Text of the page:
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PMI’s second-quarter cigarette volume increased by 2.4 per cent in EU

| July 18, 2014

Philip Morris International’s cigarette shipment volume during the second quarter to the end of June, at 222,801 million, was down by 2.7 per cent on that of the second quarter of 2013, 228,899 million.

Volume was increased in the EU by 2.4 per cent to 49,913 million, but down in the rest of the company’s regions: by 1.0 per cent to 23,065 million in Latin America & Canada (LAC); by 2.8 per cent to 74,170 million in Eastern Europe, Middle East & Africa (EEMEA); and by 6.1 per cent to 75,653 million in Asia.

PMI’s solid performance in the EU was said to have been driven by sales in Germany, Italy and the UK, partly offset by those in France, Greece and Hungary.

Total cigarette shipments of Marlboro were up by 1.0 per cent to 73.2 billion, while those of L&M fell by 3.5 per cent to 24.2 billion. Cigarette shipments of Bond Street decreased by 4.0 per cent to 11.1 billion; those of Philip Morris decreased by 11.1 per cent to 7.8 billion; those of Parliament increased by 7.6 per cent to 12.4 billion; those of Chesterfield increased by 33.2 per cent to 11.8 billion; and those of Lark decreased by 13.1 per cent to 6.9 billion.

PMI’s shipment volume of Other Tobacco Products (OTP), in cigarette equivalent units, increased by 4.2 per cent, while shipment volume for cigarettes and OTP in cigarette equivalents decreased by 2.4 per cent.

Reported diluted earnings per share during the second quarter, at $1.17, were down by 10.0 per cent on those of the second quarter of 2013, while adjusted diluted earnings per share, at $1.41, were up by 8.5 per cent.

Reported net revenues, excluding excise taxes, were down by 1.5 per cent to $7.8 billion and reported operating income was down by 13.9 per cent to $2.9 billion.

“As we expected, we achieved strong fundamental results in the second quarter, driven by a lower volume decline, strong pricing and robust market share,” said CEO André Calantzopoulos.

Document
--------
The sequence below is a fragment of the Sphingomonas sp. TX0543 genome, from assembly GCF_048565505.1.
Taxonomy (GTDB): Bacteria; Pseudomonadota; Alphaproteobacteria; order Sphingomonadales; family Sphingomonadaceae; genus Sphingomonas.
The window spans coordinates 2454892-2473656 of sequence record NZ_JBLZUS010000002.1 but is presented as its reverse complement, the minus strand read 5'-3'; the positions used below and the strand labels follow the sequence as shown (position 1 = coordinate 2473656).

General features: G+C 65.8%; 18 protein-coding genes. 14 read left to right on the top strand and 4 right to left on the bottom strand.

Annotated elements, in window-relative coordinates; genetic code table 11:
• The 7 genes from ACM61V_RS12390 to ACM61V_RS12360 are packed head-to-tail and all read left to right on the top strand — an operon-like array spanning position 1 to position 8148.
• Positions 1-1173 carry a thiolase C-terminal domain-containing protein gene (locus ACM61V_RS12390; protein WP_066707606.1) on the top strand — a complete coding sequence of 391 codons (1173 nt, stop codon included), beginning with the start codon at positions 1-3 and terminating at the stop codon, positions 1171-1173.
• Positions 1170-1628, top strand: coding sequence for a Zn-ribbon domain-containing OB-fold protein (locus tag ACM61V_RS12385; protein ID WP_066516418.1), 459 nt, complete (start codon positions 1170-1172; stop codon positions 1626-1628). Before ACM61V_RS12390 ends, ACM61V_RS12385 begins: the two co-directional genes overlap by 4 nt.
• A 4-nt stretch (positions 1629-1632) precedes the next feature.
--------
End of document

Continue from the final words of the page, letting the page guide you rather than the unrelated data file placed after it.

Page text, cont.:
“For the second half of this year, we anticipate more challenging quarterly comparisons, particularly in the fourth quarter – which, in 2013, saw currency-neutral adjusted diluted earnings per share grow by 19.4 per cent – due to known business challenges, particularly in Asia, the timing of investments behind the commercialization of our Reduced-Risk Products and the roll-out of Marlboro Red 2.0, as well as costs related to our manufacturing footprint optimization initiatives.

“We are today reaffirming our 2014 full-year reported diluted EPS guidance. As previously communicated, down-trading and heavy price discounting at the low end of the market in Australia, in combination with the impact of plain packaging, could place us at the lower end of our guidance for currency-neutral adjusted diluted EPS growth of six per cent-eight per cent for the full year.”

Meanwhile, PMI’s cigarette volume shipments during the six months to the end of June, at 418,762 million, were down by 3.5 per cent on those of the first six months of 2013, 433,846 million.

Shipments were down in all of the company’s regions: by 0.1 per cent to 91,618 million in the EU; by 2.8 per cent to 44,514 million in LAC; by 4.4 per cent to 146,454 million in Asia; and by 4.9 per cent to 136,176 million in the EEMEA.

Turkey to crack down harder on smokers

| July 18, 2014

Turkey, which already bans tobacco smoking in enclosed public places, plans to impose further restrictions on where its citizens may smoke, according to a Daily Sabah story.

Existing legislation bans smoking in restaurants and cafés but, up to now, people have been allowed to smoke in outdoor areas of such premises.

Now, under new measures to be brought in under the Ministry of Health’s 2014-18 tobacco control program, restaurant and café owners will have to set up separate outdoor areas for smokers and non-smokers.

The ministry will ban smoking also within a stipulated distance of the entrance to premises where smoking is prohibited.

And it will ban smoking from some outdoor areas open to the public, including playgrounds and the courtyards of schools and mosques.

Under the new control program, smoking, which is already banned on public transportation, will be prohibited in private vehicles carrying pregnant women or children.

The ministry has promised to make more frequent the inspections of tobacco outlets, so as to crack down on  sales to people under the age of 18, and it will introduce a ban on cigarette sales in shops in ‘close proximity’ to schools.

The Minister of Health Mehmet Müezzinoğlu was quoted as saying the regulations would be adopted ‘as soon as possible’.

“Cigarette is the first step to bad habits for most consumers of alcoholic beverages and drug users,” he said. “So, we aim to curb smoking rates first.”

SM’s sales up in second quarter

| July 18, 2014

Swedish Match’s sales during the second quarter to the end of June, at SEK3,339 million, were up by four per cent on those of the second quarter of 2013, SEK3,220 million.